Dupruyten’s contracture is a condition where the tissue beneath the surface of the hand and fingers begins to thicken and contract.
This occurs when the connective tissue in the palm thickens.
This can lead to small, hard lumps appearing beneath the skin, which are benign (non-cancerous), but can feel tender.
As the condition progresses, these lumps – also known as nodules – can extend into hard cords of tissue. These cords can contract and if they run along the fingers, can pull so they become bent towards the palm. It can therefore become difficult to extend the fingers.
It is sometimes referred to as Dupruyten’s disease as not every patient develops contractures.
Relationship with diabetes
Dupruyten’s contracture is thought to be associated with diabetes. A number of studies have investigated this link, and while the percentage of prevalence differs between research, diabetes is unanimously seen to be a risk factor.
Alessandro Geraci et al observed that incidence of Dupruyten’s contracture was highest in older people that had diabetes for a longer time.
J.Noble et al, meanwhile, reported an overall incidence of Dupruyten’s contracture in patients with diabetes at 18 per cent. They also observed a distinct pattern that signs of Dupruyten’s contracture in diabetic patients were rare in the little finger and more common in the middle finger.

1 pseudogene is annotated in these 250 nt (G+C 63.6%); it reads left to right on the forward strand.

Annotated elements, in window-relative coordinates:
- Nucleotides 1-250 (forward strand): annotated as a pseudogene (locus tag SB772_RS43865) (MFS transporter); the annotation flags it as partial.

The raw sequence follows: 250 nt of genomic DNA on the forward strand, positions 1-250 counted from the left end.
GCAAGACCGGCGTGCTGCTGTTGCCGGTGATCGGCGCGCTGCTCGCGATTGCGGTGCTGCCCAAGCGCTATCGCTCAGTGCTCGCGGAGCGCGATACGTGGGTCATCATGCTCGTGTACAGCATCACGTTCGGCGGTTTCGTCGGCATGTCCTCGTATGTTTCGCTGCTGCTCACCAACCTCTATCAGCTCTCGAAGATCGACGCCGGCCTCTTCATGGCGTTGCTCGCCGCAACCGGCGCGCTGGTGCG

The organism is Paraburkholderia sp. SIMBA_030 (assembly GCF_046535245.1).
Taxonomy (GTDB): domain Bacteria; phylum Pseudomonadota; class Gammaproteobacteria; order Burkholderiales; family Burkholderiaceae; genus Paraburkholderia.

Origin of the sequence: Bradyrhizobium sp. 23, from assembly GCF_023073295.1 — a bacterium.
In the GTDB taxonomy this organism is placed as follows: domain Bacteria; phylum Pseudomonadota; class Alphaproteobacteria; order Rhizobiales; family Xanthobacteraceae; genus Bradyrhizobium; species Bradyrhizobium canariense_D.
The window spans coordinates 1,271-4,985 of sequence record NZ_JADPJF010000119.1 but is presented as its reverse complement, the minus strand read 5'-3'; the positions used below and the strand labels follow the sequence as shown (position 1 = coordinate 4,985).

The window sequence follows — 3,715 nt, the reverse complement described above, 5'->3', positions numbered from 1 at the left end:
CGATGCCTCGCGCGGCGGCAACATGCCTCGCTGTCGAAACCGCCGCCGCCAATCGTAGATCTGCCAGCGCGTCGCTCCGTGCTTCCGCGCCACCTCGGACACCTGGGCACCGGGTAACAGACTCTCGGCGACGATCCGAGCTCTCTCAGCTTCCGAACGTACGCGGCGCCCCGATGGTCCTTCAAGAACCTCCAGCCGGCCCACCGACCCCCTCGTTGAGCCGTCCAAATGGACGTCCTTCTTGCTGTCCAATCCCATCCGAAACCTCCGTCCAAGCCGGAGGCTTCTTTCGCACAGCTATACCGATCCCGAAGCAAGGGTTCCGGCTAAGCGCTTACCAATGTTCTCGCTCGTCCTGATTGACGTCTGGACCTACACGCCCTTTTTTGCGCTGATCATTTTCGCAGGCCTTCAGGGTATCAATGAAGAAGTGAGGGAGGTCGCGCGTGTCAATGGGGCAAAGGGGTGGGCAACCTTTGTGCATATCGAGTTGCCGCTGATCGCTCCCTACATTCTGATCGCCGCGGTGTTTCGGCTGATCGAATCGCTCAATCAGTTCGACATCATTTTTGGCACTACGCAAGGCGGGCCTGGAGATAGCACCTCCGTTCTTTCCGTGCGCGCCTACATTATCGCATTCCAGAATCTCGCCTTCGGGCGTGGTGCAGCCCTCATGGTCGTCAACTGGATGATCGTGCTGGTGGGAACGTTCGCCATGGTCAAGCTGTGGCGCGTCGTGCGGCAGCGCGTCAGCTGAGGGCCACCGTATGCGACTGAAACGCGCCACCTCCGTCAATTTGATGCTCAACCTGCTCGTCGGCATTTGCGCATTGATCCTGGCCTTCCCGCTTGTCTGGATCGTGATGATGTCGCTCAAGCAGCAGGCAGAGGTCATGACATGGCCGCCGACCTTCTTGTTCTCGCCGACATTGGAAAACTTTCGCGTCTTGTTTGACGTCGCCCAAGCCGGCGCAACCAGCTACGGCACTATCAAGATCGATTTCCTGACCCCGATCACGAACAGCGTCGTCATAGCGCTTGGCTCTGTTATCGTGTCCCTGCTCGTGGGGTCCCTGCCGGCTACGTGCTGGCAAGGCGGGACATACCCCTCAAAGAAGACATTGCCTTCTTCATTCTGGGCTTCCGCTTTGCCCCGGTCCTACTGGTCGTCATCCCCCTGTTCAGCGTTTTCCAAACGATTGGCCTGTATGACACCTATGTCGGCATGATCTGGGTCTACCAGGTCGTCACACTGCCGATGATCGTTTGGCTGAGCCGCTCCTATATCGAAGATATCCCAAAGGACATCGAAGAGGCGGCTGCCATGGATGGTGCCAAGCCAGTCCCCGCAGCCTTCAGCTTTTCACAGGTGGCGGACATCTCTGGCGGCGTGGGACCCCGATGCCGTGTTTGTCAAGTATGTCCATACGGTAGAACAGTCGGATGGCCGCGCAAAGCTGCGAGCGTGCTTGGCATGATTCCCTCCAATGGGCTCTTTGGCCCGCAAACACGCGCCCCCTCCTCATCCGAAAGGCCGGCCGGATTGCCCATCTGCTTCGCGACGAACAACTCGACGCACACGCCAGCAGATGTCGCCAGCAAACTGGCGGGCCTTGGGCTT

While men are more likely to develop the condition, some research has shown that in patients with diabetes and Dupruyten’s contracture, prevalence is higher among women.
Symptoms of Dupruyten’s contracture
When the nodules contract and result in lumps beneath this skin, this can greatly affect movement of your hand.
Having bent fingers that will not extend is the primary symptom of Dupruyten’s contracture, as is the thickened skin that will appear.
One or both hands can be affected, including the thumb on some occasions, which can make everyday tasks like carrying shopping bags and shaking hands very difficult.
Causes of Dupruyten’s contracture
The precise cause is unknown, but genetics is thought to be factor of Dupruyten’s contracture, with research illustrating that it can run in families.
Additionally, the condition is often prevalent in people of northern European descent, further suggesting genes play a role.
Other possible factors that increase the risk of developing Dupruyten’s contracture include:
- Gender – Men are more likely to develop the condition
- Heavy drinking or smoking
- Seizure disorders – such as epilepsy
How is Dupruyten’s contracture diagnosed?
You should see your GP if you think you have Dupruyten’s contracture, with characteristic signs including thickened skin, bent fingers and lumps of tissue.
Diagnosis will often come during a physical examination, in which the doctor will inspect your hands and check for toughened tissue lumps. Other tests are not often necessary, although scars on the palms from burns or a hand injury should be specified to your doctor in case of misdiagnosis.
If you cannot extend your fingers, you may be referred to a specialist for treatment.
Treatment for Dupruyten’s contracture
Treatment for Dupruyten’s contracture is dependent on the severity of the condition. In mild cases, where the condition progresses slowly and there is no pain, treatment may not be required.
However, in more severe cases, inflammation can be relieved with cortisone (steroid) injection, while a needle fasciotomy may be recommended to puncture a cord that is pulling your finger towards the palm.
If you have diabetes, a steroid injection may affect your blood glucose control and would be discussed with your doctor before being administered.